When you come across a murder victim Dan is able to plug into their neural implants, transporting himself Matrix/Inception-style into a digital representation of their mind. And this is when things get really crazy. These sequences appear so random and chaotic that at times it’s hard to believe that a human made them, and not some insane computer. They’re completely disorienting and an assault on the senses but somehow it just works. You’re taken down a glitchy, static-ridden rabbit hole of the victim’s identity; their fears, hang-ups and memories, all of it leading back to the present day and the moment of their death. One low point is the handful of ‘hide from the monster’ sections that are so simple and brief that I had to wonder why they were included at all. Fair warning, these parts of the game are absolutely full of brutal jump scares. There are quiet moments too, but they are few and far between. Thankfully the far more calm time spent exploring the real world succeeds in offsetting some of the fatigue brought on by rapid-fire jumps.
As you progress through Observer the boundary between the real world and these digital mindscapes begins to blur, making it far harder to predict what lies in wait. On one hand, this is an effective way of keeping the tension fresh, but it also leads to an overall lack of cohesion. In the final hours of the game I found myself wanting to leave the craziness behind for a while and go back to something a little more grounded. Observer is similar to a lot of average horror movies in this regard in that a lot of cool premises and interesting ideas are squandered in the third act. This isn’t to say I didn’t enjoy the ending or that it retroactively ruined the game for me, it just didn’t fully live up to its potential.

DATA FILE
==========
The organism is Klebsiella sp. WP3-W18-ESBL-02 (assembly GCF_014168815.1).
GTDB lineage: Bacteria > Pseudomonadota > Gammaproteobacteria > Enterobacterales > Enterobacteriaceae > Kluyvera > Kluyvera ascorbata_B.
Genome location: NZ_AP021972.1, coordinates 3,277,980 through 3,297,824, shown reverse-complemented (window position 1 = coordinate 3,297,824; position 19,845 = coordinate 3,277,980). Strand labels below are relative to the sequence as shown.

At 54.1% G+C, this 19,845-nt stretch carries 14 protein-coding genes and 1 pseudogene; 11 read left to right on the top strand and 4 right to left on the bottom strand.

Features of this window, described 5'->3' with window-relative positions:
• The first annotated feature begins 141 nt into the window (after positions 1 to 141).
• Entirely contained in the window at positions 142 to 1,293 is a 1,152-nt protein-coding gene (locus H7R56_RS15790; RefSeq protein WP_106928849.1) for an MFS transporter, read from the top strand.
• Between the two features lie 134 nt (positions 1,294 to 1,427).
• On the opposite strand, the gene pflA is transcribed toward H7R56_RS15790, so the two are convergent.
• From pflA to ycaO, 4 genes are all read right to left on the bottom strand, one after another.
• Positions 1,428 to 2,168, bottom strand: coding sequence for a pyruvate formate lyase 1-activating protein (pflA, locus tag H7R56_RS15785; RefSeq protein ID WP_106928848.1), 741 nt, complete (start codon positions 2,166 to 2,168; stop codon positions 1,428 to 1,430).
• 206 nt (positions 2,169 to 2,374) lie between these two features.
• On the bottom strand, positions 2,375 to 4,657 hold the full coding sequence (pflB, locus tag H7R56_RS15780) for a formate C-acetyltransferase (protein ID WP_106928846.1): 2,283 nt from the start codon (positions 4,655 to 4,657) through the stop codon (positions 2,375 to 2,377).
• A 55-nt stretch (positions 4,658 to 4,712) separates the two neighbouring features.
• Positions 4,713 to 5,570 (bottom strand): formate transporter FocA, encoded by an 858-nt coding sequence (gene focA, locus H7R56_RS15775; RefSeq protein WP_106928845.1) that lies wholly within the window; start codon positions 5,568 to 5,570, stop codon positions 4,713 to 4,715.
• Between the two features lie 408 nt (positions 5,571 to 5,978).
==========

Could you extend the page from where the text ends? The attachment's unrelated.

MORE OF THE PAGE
Observer deserves praise for what it brings to this relatively new genre: a solid story with definable narrative beats, a likable protagonist with decent voice acting and gameplay that goes beyond picking up letters and getting from A to B. It utilises its cyberpunk setting admirably and the lore is undoubtedly intriguing, but it never quite manages to capitalise on those gut punch moments that, for example, SOMA did so well. Sure it’s discomforting to imagine being trapped in this dilapidated hell hole, the Neurophage sounds awful (although you never really encounter it firsthand) and some of the murder victim’s bodies are horribly disfigured, but at no point does it all coalesce into that oppressive dread that cyberpunk fiction can be so effective at conveying. Just like the promise of transhumanism, Observer manages to surpass its peers in a lot of ways, but not without falling victim to a few pitfalls entirely of its own.
Observer was reviewed on PC using a Steam code provided by EvolvePR.